Tuesday, January 02, 2007

My First Yoga Class as Teacher

About 4:15 today, I got the panic call from the coordinator at the fitness center where I'm scheduled to do my first intro to yoga class. They needed a sub for the 5:15 advanced class.

The class is a group of regulars who meet for a weekly flow class. I was informed that the regular instructor doesn't use music, the class has been together for quite some time. I agreed to come over early and learn the logistics for the class (punch cards, student names, etc.) and where the control for the lights was located.

I greeted the class, asked about injuries (one back, one knee). As quickly as I could, I surveyed to see the level of the students -- which was a combination of eying the initial postures before settling in and the initial dialog with the students. The general request was to go somewhat easy on the class as they hadn't met for a few weeks, and this was the first day back to work.

There really wasn't a lot of planning time to put together a formal set of sequences, so I basically put the first two together in my head on the way over to the fitness center, and made up the third on the fly. Fortunately, I've taken a lot of flow classes so I had a pretty good repertoire from which to assemble the sequences. I only made one error in symmetry, forgetting a triangle pose on the second side. The obviously most advanced student in the class called out the pose for us, and I thanked him, inserted the pose, and finished the sequence.

We did a couple of balance poses, then I asked if there were any finishing poses the class would like to do. There was a request for plow, shoulder stand, and pigeon. Overall, the postures looked pretty good. However, I really had wanted the class to ease into pigeon, and I saw some of the students sort of hurriedly go toward the floor (without the best form). I'm not sure if the pace was a little slow, or if they took me up on the statement that we "weren't doing synchronized yoga today."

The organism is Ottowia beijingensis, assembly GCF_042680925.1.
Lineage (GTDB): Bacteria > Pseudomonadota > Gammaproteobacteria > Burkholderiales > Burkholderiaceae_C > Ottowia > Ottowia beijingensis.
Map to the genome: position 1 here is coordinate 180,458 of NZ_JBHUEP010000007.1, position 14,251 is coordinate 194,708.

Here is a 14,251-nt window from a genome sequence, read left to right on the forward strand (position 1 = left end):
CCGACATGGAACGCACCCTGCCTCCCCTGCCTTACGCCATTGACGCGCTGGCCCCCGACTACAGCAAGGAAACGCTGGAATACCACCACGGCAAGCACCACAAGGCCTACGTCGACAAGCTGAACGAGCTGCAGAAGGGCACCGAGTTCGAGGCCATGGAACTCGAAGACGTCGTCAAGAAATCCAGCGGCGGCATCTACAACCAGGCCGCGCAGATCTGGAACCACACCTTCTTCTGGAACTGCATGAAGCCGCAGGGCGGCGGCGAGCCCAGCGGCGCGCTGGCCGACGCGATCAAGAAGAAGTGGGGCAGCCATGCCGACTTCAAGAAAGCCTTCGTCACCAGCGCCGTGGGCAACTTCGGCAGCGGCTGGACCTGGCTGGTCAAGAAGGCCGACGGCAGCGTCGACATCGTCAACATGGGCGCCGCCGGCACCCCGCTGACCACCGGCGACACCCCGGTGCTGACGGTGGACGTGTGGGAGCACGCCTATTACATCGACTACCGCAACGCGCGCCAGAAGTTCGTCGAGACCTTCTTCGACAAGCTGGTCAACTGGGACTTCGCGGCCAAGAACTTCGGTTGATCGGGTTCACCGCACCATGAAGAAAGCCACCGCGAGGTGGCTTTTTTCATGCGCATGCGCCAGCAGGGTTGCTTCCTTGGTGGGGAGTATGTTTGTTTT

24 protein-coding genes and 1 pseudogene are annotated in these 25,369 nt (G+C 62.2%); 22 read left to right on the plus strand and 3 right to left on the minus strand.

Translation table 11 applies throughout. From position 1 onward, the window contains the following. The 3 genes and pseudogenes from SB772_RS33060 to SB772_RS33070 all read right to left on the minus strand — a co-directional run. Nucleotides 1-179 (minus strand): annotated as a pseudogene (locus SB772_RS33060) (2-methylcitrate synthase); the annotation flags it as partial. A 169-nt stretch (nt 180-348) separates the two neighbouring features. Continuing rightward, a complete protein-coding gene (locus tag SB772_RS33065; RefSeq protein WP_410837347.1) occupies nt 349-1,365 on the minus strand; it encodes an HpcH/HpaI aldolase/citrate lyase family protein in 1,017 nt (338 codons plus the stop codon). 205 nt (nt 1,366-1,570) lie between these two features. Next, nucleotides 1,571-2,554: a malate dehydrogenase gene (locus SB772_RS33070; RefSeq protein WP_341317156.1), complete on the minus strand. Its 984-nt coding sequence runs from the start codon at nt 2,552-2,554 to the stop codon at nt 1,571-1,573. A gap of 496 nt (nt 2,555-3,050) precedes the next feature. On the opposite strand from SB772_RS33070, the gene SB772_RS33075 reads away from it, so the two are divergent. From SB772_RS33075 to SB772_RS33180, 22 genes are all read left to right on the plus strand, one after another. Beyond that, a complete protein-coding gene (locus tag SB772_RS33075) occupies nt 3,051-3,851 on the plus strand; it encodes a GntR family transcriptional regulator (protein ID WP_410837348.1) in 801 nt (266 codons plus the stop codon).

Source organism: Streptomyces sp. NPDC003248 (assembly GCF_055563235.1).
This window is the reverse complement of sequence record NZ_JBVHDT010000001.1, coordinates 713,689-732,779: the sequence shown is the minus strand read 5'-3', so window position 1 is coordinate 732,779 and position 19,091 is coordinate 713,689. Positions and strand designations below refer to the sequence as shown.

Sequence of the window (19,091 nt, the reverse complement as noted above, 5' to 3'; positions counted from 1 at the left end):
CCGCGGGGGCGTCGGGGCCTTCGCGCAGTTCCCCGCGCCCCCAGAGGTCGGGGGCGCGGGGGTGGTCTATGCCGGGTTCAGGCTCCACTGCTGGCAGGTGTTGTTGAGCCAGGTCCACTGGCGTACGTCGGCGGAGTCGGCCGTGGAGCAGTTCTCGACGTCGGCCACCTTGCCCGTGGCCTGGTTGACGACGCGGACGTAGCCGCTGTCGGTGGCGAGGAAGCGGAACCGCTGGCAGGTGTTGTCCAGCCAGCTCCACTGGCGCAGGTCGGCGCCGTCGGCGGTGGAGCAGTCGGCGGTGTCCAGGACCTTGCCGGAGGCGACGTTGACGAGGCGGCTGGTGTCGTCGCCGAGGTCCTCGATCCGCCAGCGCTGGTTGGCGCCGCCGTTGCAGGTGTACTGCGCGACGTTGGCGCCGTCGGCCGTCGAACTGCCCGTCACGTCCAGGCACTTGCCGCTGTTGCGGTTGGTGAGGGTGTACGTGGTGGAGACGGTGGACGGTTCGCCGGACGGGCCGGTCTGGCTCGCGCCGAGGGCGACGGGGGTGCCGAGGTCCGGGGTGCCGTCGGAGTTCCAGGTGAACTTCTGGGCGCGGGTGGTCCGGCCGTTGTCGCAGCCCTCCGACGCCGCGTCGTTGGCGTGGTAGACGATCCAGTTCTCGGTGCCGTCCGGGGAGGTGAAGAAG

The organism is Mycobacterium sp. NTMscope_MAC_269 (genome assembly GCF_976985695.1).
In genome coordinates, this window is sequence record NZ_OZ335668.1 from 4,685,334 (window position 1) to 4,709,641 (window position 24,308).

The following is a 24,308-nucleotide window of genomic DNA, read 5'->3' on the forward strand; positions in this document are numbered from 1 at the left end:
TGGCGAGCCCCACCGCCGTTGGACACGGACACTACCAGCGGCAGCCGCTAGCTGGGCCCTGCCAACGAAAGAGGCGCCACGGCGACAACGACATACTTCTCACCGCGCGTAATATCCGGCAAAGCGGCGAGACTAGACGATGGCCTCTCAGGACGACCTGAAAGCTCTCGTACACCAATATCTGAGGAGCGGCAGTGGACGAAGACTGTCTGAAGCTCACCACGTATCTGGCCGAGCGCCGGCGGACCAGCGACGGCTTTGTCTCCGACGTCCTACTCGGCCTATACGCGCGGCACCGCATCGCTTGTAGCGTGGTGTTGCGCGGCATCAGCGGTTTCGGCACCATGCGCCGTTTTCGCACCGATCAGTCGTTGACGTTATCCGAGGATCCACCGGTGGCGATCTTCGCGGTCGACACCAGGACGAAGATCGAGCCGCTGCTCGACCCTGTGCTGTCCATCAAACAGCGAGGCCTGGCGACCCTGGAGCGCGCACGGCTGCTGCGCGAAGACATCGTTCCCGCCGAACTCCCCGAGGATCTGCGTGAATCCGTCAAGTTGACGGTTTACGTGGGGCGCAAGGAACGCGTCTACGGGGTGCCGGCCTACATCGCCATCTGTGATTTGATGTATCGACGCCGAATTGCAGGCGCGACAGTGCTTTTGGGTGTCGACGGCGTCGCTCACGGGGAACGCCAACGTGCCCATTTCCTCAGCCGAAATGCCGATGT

Finally, I offered the class the opportunity to do any final poses their bodies called for in prep for savasana. Most folks did some twisting poses with their legs.

We had ample time for savasana (I left just over 5 mins for a one hour class) and the class rested peacefully with very little restless movement. I thanked the class for the hard work, their energy, and the honor and privilege of guiding their practice...Namaste.

In general, I was pleased with the outcome. From the feedback I received, the class was at the right pace, and folks thanked me for substituting. I sensed that people felt better at the end of class rather than at the beginning.

I figure that I've been through one of the most challenging situations a yoga teacher might face. First of all, I was substituting for a regular class with a regular teacher. It was a class where people had obviously taken a good bit of yoga, based on their knowledge and skill. It was my maiden voyage. And, there was basically no time to prep. If I can do this, then I think other teaching opportunities can only be easier.

I only did one little "dance" step at the beginning of class. One of the students asked me where I was currently teaching. I told her that I wasn't currently teaching at another studio, but was getting ready to teach a 10-week beginner course in the same facility where we practiced today. (There was no way I was going to tell them it was my first time teaching a yoga class!)

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